TT history-maker Dunlop perpetuates family dynasty

Michael Dunlop
Michael Dunlop claimed the all-time record with his second win of the week [Pacemaker]

The nature of the challenge posed by the Isle of Man TT Mountain Course and the level of adversity faced by Michael Dunlop make it difficult to quantify the scale of his achievement in becoming the most successful rider ever at the event.

Racing motorcycles around a 37.73-mile public roads circuit with all its inherent dangers at speeds of up to 200mph may seem like an anachronism in today's safety conscious society but for those who conquer 'the Mountain' it makes the level of adulation and respect they receive all the more.

The pain of losing three family members as a result of racing accidents - dad Robert, uncle Joey and brother William - in a sport that has elevated the Dunlop family name to the status of road racing royalty, make Michael's success in surpassing Joey's record number of wins at this year's TT all the more poignant.

The iconic Manx meeting is steeped in history and heritage - and no name is more synonymous with the event than the Dunlop dynasty - a combined total of 58 wins (Michael 27, Joey 26 and Robert five) over the course of almost 50 years bears testimony to that.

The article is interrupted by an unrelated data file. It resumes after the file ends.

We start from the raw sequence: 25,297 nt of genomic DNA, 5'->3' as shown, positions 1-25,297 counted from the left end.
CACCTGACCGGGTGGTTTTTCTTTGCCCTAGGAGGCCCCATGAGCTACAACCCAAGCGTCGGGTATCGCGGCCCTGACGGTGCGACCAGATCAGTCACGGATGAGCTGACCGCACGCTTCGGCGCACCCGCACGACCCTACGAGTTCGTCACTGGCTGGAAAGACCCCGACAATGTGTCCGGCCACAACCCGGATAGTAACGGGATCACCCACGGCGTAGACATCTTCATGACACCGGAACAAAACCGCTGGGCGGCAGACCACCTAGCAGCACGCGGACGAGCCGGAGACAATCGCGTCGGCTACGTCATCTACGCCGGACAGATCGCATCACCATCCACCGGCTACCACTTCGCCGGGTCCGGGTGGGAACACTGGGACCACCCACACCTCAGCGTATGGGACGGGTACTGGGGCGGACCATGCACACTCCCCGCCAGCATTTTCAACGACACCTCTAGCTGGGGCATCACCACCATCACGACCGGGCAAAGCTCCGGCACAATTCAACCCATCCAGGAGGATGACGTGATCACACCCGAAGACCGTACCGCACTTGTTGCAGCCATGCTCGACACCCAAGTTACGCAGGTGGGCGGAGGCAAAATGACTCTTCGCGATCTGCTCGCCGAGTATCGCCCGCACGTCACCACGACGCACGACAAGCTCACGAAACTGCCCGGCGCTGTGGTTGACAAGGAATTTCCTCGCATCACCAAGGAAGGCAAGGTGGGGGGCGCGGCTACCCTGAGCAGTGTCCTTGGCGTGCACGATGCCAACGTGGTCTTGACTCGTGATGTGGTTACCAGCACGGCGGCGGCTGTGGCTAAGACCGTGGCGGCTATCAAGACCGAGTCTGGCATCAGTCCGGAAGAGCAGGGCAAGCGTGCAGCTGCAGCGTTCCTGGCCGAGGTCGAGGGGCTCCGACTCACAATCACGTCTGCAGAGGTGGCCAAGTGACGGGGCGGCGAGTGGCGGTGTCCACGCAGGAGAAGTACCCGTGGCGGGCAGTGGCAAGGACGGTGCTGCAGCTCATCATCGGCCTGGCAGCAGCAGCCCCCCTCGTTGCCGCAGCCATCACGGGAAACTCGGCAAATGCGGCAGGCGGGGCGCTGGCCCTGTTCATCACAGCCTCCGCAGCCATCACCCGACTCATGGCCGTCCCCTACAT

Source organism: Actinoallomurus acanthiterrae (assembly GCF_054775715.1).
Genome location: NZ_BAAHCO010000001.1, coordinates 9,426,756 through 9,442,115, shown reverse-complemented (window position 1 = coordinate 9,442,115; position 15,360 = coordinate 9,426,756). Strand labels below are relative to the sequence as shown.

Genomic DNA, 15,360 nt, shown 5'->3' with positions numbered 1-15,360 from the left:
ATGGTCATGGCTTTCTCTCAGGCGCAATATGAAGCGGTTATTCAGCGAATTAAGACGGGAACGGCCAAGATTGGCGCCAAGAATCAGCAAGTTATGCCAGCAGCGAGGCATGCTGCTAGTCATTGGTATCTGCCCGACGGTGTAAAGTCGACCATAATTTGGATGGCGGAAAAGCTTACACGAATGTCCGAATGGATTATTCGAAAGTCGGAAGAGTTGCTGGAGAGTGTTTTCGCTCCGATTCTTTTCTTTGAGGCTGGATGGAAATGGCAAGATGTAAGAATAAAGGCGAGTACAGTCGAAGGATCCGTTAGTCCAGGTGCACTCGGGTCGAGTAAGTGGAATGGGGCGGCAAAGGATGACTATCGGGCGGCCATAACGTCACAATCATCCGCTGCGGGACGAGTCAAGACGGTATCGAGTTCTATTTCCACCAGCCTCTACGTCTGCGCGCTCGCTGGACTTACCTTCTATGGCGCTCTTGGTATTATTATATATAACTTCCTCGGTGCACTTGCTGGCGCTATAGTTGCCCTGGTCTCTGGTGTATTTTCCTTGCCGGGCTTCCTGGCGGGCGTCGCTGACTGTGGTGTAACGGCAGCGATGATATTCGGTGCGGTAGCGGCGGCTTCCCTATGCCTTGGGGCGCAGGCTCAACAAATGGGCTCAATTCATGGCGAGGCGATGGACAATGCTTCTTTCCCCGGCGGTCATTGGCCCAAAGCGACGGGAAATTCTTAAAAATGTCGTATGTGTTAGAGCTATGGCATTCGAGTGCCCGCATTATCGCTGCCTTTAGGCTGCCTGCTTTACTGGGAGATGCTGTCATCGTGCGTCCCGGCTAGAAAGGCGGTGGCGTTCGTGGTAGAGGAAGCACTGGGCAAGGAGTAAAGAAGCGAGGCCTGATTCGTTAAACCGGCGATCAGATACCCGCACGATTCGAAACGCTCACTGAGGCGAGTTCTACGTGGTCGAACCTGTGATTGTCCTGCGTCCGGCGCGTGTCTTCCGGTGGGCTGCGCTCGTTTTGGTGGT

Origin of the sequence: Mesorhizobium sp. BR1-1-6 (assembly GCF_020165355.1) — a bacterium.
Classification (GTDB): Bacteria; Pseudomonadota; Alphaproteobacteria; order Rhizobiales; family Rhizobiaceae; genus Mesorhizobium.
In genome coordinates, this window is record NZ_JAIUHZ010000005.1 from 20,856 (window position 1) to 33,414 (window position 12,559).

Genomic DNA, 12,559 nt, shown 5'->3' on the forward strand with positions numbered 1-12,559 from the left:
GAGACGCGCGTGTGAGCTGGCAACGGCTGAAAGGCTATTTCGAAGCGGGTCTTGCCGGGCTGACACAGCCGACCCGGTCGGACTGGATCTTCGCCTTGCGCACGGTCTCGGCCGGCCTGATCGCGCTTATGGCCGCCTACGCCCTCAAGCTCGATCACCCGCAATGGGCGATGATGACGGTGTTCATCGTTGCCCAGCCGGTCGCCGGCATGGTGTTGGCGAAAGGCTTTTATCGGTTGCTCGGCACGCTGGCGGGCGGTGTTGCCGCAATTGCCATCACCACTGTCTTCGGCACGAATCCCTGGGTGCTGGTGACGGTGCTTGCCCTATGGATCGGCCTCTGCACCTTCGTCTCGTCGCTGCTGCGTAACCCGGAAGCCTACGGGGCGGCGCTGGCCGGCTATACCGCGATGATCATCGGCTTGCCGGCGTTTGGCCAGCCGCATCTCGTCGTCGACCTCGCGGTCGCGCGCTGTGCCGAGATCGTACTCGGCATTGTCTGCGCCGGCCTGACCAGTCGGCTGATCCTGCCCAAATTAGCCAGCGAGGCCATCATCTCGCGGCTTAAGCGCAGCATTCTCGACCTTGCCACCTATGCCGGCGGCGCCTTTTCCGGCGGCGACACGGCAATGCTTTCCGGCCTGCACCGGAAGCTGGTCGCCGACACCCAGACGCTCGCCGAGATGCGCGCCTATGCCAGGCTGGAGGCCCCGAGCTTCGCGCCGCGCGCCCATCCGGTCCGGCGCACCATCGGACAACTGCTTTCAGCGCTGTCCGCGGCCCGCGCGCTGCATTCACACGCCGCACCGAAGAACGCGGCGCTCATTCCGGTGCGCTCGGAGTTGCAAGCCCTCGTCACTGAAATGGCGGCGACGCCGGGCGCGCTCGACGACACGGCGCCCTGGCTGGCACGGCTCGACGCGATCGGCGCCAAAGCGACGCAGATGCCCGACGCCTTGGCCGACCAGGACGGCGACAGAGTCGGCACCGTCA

Joey Dunlop was a legendary figure in motorsport, racking up 26 wins over close on a quarter of a century and drawing the affection of thousands of fans the world over. His victory roll culminated in a treble at the 2000 TT, one month before his death as a result of an accident at a road race in Estonia.

His nephew has now carved his name firmly in the history books by surpassing that tally thanks to his record-breaking exploits.

The 35-year-old triumphed in the opening Supersport race on Saturday to draw level with his revered relative and after suffering the disappointment of losing out on a seemingly certain Superbike success, went on to win Wednesday's Supertwins race.

Not that 2024 has been without its challenges - Dunlop sustained a hand injury at the Cookstown 100 Irish national race in late April which hampered his efforts and only switched to ride his tried and tested Yamaha, instead of a Triumph, in the Supersport class during practice week.